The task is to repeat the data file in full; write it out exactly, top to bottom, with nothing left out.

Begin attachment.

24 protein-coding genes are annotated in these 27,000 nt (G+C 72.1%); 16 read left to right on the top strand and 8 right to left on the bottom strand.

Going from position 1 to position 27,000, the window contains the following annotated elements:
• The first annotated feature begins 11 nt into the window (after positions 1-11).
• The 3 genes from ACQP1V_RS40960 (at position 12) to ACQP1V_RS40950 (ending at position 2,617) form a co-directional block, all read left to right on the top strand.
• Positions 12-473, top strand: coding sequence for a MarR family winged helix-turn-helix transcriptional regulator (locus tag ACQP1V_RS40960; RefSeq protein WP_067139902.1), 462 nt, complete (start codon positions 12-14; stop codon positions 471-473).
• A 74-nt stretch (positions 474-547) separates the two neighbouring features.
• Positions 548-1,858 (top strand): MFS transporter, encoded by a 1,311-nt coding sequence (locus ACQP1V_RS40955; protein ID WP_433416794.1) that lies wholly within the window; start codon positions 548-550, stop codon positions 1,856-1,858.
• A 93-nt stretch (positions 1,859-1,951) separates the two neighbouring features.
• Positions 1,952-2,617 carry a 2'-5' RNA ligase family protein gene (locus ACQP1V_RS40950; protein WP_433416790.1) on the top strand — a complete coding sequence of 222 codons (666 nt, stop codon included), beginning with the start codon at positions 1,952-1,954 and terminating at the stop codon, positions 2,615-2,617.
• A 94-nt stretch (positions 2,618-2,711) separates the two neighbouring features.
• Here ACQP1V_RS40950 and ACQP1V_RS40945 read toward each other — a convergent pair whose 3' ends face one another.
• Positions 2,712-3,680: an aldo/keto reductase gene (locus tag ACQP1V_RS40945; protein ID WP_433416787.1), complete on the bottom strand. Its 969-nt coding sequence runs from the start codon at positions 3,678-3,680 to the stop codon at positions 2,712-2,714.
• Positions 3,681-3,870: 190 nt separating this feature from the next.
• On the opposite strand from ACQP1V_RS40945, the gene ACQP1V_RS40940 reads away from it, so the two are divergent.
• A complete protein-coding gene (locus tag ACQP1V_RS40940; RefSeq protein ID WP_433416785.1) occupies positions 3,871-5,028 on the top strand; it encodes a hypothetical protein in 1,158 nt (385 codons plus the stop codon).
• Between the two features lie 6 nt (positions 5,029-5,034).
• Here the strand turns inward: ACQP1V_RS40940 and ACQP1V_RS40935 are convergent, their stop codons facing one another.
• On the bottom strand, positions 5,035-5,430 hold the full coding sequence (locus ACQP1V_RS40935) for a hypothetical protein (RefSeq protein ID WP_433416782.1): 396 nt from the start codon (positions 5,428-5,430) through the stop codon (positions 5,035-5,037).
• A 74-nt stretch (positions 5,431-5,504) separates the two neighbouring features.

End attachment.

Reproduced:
24 protein-coding genes are annotated in these 27,000 nt (G+C 72.1%); 16 read left to right on the top strand and 8 right to left on the bottom strand.

Going from position 1 to position 27,000, the window contains the following annotated elements:
• The first annotated feature begins 11 nt into the window (after positions 1-11).
• The 3 genes from ACQP1V_RS40960 (at position 12) to ACQP1V_RS40950 (ending at position 2,617) form a co-directional block, all read left to right on the top strand.
• Positions 12-473, top strand: coding sequence for a MarR family winged helix-turn-helix transcriptional regulator (locus tag ACQP1V_RS40960; RefSeq protein WP_067139902.1), 462 nt, complete (start codon positions 12-14; stop codon positions 471-473).
• A 74-nt stretch (positions 474-547) separates the two neighbouring features.
• Positions 548-1,858 (top strand): MFS transporter, encoded by a 1,311-nt coding sequence (locus ACQP1V_RS40955; protein ID WP_433416794.1) that lies wholly within the window; start codon positions 548-550, stop codon positions 1,856-1,858.
• A 93-nt stretch (positions 1,859-1,951) separates the two neighbouring features.
• Positions 1,952-2,617 carry a 2'-5' RNA ligase family protein gene (locus ACQP1V_RS40950; protein WP_433416790.1) on the top strand — a complete coding sequence of 222 codons (666 nt, stop codon included), beginning with the start codon at positions 1,952-1,954 and terminating at the stop codon, positions 2,615-2,617.
• A 94-nt stretch (positions 2,618-2,711) separates the two neighbouring features.
• Here ACQP1V_RS40950 and ACQP1V_RS40945 read toward each other — a convergent pair whose 3' ends face one another.
• Positions 2,712-3,680: an aldo/keto reductase gene (locus tag ACQP1V_RS40945; protein ID WP_433416787.1), complete on the bottom strand. Its 969-nt coding sequence runs from the start codon at positions 3,678-3,680 to the stop codon at positions 2,712-2,714.
• Positions 3,681-3,870: 190 nt separating this feature from the next.
• On the opposite strand from ACQP1V_RS40945, the gene ACQP1V_RS40940 reads away from it, so the two are divergent.
• A complete protein-coding gene (locus tag ACQP1V_RS40940; RefSeq protein ID WP_433416785.1) occupies positions 3,871-5,028 on the top strand; it encodes a hypothetical protein in 1,158 nt (385 codons plus the stop codon).
• Between the two features lie 6 nt (positions 5,029-5,034).
• Here the strand turns inward: ACQP1V_RS40940 and ACQP1V_RS40935 are convergent, their stop codons facing one another.
• On the bottom strand, positions 5,035-5,430 hold the full coding sequence (locus ACQP1V_RS40935) for a hypothetical protein (RefSeq protein ID WP_433416782.1): 396 nt from the start codon (positions 5,428-5,430) through the stop codon (positions 5,035-5,037).
• A 74-nt stretch (positions 5,431-5,504) separates the two neighbouring features.